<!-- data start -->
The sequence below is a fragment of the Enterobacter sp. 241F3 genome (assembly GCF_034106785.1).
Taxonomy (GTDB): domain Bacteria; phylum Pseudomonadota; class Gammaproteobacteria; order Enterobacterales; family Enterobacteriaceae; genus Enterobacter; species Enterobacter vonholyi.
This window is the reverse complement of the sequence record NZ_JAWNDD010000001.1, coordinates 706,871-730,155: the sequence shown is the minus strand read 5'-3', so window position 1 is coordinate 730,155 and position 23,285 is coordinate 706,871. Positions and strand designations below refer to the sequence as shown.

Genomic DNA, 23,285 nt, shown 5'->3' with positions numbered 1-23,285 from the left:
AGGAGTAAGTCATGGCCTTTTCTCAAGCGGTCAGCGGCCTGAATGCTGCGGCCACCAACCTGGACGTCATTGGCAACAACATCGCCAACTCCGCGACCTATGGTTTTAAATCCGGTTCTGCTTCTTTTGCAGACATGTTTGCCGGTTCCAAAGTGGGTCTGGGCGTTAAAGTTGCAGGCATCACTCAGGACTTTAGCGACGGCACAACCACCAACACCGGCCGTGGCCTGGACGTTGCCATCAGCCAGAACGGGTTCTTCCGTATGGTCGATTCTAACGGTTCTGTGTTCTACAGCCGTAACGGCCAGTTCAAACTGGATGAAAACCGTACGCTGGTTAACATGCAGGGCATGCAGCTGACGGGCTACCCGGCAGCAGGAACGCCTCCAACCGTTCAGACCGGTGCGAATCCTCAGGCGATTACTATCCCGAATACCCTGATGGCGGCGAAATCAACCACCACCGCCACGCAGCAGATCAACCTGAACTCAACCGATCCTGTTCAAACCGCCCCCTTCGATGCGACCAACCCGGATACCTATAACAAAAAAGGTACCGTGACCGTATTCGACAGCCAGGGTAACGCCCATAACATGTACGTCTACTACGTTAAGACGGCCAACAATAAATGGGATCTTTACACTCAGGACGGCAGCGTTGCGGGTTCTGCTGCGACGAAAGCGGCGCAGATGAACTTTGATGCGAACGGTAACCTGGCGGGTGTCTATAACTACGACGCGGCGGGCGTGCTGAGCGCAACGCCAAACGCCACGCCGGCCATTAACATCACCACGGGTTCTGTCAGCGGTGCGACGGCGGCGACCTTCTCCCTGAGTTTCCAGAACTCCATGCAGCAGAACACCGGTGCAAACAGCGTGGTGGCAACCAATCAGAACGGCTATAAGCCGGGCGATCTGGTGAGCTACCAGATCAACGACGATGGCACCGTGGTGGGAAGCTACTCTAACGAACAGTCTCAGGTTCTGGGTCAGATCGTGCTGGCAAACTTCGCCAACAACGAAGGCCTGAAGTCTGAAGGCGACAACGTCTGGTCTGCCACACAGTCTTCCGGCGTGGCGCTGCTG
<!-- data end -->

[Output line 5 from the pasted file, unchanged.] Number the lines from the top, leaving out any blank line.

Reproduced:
AGGAGTAAGTCATGGCCTTTTCTCAAGCGGTCAGCGGCCTGAATGCTGCGGCCACCAACCTGGACGTCATTGGCAACAACATCGCCAACTCCGCGACCTATGGTTTTAAATCCGGTTCTGCTTCTTTTGCAGACATGTTTGCCGGTTCCAAAGTGGGTCTGGGCGTTAAAGTTGCAGGCATCACTCAGGACTTTAGCGACGGCACAACCACCAACACCGGCCGTGGCCTGGACGTTGCCATCAGCCAGAACGGGTTCTTCCGTATGGTCGATTCTAACGGTTCTGTGTTCTACAGCCGTAACGGCCAGTTCAAACTGGATGAAAACCGTACGCTGGTTAACATGCAGGGCATGCAGCTGACGGGCTACCCGGCAGCAGGAACGCCTCCAACCGTTCAGACCGGTGCGAATCCTCAGGCGATTACTATCCCGAATACCCTGATGGCGGCGAAATCAACCACCACCGCCACGCAGCAGATCAACCTGAACTCAACCGATCCTGTTCAAACCGCCCCCTTCGATGCGACCAACCCGGATACCTATAACAAAAAAGGTACCGTGACCGTATTCGACAGCCAGGGTAACGCCCATAACATGTACGTCTACTACGTTAAGACGGCCAACAATAAATGGGATCTTTACACTCAGGACGGCAGCGTTGCGGGTTCTGCTGCGACGAAAGCGGCGCAGATGAACTTTGATGCGAACGGTAACCTGGCGGGTGTCTATAACTACGACGCGGCGGGCGTGCTGAGCGCAACGCCAAACGCCACGCCGGCCATTAACATCACCACGGGTTCTGTCAGCGGTGCGACGGCGGCGACCTTCTCCCTGAGTTTCCAGAACTCCATGCAGCAGAACACCGGTGCAAACAGCGTGGTGGCAACCAATCAGAACGGCTATAAGCCGGGCGATCTGGTGAGCTACCAGATCAACGACGATGGCACCGTGGTGGGAAGCTACTCTAACGAACAGTCTCAGGTTCTGGGTCAGATCGTGCTGGCAAACTTCGCCAACAACGAAGGCCTGAAGTCTGAAGGCGACAACGTCTGGTCTGCCACACAGTCTTCCGGCGTGGCGCTGCTG